The new series "Watchmen," based on the comic by writer Alan Moore, premiered last weekend on HBO, and according to The Daily Beast, it's the latest victim of "review bombing." However, if the perpetrators are hoping to sink the show, they're unlikely to succeed.
For those not in the know, "review bombing" is what happens when scads of disgruntled viewers go to the Rotten Tomatoes website and leave one-star reviews for a movie or television show to drag down its overall rating. In the case of "Watchmen," it received a score of 98% from critics and 43% from audiences.
"A complete disrespect of the source material," said one commenter. "We have enough politics in our lives right now, can we just escape a little?" groused another. Another called it "the worst show HBO has ever created."
The show has indeed taken liberties with the source material. But if it's a victim of review bombing, writer, social media specialist and advocate Chad MacDonald said it has nothing to do with the quality of the show and is the product of an orchestrated effort.
"I regularly see people encouraging each other to do it, and bragging about it when they're done," he said. "They will display how a film or show's rating is plummeting thanks to their efforts."
MacDonald said that in some cases, people who participate in this behavior are fans who view themselves as "gatekeepers" of a franchise. However, he said that racism and misogyny are more likely causes.
"'Captain Marvel' and 'Star Wars: The Last Jedi' were attacked for their female leads," he said. "I would argue that the reason HBO's 'Watchmen' is getting review bombed right now is not necessarily because of how the show strays from the material, but because it opened with the Tulsa massacre of black Americans."
The Tulsa massacre was an incident that took place in Tulsa, OK, in 1921, in which thousands of white rioters attacked the city's black business district, causing multiple fatalities. MacDonald said that the initial responses to the show that he saw all focused on this, in part because many viewers never knew that the incident had even taken place.
"It was taken as an educational experience, as a positive that the show had unearthed a forgotten but crucial part of America's history," he said. "The review bombings started after that. Add to this that the lead character is a black woman, and well, there you go."
Ironically, Matt Klein, a cultural researcher at the Sparks & Honey consulting firm, compared the people who engage in review bombing to a mob as well, albeit with much less harmful results.
"Review bombing speaks to a larger movement at hand, which is what I call 'outrage culture,'" he said. "Digital mobs are ruthless, and like physical mobs, are hard to corral."
Klein said that HBO's best course of action at this point is to do nothing.
"Giving the mob or trolls attention keeps them alive and conditions them to believe what they're doing is effective," he said.
Todd M. Schoenberger, senior research analyst and director of research at the Wellington & Co. investment firm, said that if review bombing does hurt HBO's coffers, it comes at a bad time. The service just bid farewell to "Game of Thrones," and many subscribers canceled their service when it ended.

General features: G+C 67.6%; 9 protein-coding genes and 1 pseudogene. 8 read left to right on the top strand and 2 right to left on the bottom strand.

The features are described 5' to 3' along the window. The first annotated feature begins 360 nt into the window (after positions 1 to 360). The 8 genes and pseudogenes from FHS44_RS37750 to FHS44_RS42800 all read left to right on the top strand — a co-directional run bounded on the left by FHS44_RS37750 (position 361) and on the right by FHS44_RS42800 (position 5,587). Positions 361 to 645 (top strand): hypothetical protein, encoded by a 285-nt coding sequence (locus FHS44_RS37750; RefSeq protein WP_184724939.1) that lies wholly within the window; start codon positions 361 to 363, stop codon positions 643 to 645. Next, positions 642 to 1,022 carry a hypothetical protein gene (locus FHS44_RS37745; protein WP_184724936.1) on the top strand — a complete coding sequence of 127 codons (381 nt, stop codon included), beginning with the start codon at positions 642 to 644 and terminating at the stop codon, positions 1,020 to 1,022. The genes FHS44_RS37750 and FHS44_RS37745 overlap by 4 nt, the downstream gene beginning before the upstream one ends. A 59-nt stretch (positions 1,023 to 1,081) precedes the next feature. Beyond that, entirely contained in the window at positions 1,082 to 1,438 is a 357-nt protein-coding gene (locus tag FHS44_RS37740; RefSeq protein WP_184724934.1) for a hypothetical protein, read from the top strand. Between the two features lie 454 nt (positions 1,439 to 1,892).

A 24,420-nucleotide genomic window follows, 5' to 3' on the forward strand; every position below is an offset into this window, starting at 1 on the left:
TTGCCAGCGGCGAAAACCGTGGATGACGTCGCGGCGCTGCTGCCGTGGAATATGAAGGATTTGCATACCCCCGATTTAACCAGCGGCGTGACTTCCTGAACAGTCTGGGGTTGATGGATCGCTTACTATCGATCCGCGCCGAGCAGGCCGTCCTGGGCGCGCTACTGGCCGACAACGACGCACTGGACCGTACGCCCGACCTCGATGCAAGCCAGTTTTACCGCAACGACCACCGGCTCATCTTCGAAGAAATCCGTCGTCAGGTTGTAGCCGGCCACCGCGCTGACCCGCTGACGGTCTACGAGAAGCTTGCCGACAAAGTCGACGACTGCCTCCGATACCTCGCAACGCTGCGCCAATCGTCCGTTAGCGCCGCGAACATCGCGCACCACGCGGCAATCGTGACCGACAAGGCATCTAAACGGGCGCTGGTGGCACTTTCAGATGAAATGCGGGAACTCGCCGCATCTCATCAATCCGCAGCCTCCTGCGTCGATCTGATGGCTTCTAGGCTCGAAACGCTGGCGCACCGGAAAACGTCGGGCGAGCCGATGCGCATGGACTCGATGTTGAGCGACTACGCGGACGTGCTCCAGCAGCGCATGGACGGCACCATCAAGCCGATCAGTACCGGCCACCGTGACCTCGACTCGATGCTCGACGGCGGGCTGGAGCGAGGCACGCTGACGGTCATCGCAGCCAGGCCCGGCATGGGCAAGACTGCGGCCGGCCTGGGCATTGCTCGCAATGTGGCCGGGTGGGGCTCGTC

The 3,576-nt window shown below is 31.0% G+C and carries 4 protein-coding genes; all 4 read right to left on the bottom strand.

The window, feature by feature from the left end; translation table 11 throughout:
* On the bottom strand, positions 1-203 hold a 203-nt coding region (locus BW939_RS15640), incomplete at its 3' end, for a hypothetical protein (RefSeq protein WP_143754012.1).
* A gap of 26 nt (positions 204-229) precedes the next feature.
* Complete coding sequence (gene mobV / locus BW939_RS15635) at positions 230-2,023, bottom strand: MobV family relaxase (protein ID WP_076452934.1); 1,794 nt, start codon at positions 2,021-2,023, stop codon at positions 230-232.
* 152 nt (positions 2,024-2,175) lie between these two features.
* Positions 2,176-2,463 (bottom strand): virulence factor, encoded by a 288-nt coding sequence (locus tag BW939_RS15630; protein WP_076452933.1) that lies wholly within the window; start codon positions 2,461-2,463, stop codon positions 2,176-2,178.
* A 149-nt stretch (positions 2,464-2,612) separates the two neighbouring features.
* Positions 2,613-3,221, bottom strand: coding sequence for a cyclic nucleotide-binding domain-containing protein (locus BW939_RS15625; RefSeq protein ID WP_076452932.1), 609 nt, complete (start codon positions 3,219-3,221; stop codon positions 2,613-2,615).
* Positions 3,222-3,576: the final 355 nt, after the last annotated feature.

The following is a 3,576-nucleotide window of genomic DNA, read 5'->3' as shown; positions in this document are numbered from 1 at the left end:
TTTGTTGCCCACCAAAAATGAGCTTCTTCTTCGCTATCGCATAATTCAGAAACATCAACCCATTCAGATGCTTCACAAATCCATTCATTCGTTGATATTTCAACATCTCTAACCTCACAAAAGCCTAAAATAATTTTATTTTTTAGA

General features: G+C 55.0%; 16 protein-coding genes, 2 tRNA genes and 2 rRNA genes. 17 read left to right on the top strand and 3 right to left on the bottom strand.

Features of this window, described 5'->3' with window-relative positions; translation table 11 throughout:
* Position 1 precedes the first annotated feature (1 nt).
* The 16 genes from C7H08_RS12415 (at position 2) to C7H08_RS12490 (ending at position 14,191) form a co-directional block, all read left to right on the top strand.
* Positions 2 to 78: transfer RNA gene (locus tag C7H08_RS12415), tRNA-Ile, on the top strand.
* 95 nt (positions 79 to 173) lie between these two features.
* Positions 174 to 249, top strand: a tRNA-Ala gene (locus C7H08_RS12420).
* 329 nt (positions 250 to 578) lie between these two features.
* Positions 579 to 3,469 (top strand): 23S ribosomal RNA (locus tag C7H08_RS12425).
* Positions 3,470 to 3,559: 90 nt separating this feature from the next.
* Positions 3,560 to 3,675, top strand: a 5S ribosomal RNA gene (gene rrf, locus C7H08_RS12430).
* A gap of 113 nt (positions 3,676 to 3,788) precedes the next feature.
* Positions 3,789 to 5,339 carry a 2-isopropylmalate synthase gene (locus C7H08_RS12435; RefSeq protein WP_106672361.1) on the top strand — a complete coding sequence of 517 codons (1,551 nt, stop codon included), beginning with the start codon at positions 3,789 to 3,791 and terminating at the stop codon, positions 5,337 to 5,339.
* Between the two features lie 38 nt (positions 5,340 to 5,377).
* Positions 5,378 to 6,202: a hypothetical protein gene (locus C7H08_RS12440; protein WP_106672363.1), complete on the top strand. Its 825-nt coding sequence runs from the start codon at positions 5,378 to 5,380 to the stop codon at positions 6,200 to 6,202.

"The streaming subscriber is the golden goose for HBO, which they lost quite a few of following the finale of 'Game of Thrones'," he said. At the same time, it could also play in the service's favor for other types of customers.
"The package player, the one who subscribes as a result of a deal with a local cable company, won't cancel their subscription, and may even tune in to see if the reviews are correct," he said. "The problem is the negative reviews are just that, negative … that will have an immediate impact on HBO's gross revenues in the coming quarters."
Not all review bombing is ideologically motivated. Matt Klein of Sparks & Honey noted that in October 2018, Lady Gaga fans review bombed "Venom," which was playing in theaters at the same time as "A Star is Born," in which she starred. These fans hoped to depress ticket sales for "Venom" and make "A Star Is Born" look more popular by comparison.
While one can only speculate as to whether or not these poor reviews for "Watchmen" are sincere opinion or contrived effort, Chad MacDonald felt that it had nothing to do with a lack of faithfulness to the source material.
"Fans of 'Watchmen' have already seen the material advance beyond the original limited series," he said. "DC Comics published 'Beyond Watchmen' years ago, and have even dabbled with bringing the 'Watchmen' characters into the DC Universe proper, having them interact with Superman and Batman."
He added that other properties based on comic books, such as "The Walking Dead," have strayed from their source material without suffering the same fate. But even if it had, he said that it rarely does much to affect a property's value.
"If the material is good enough, the tactic of review bombing is toothless."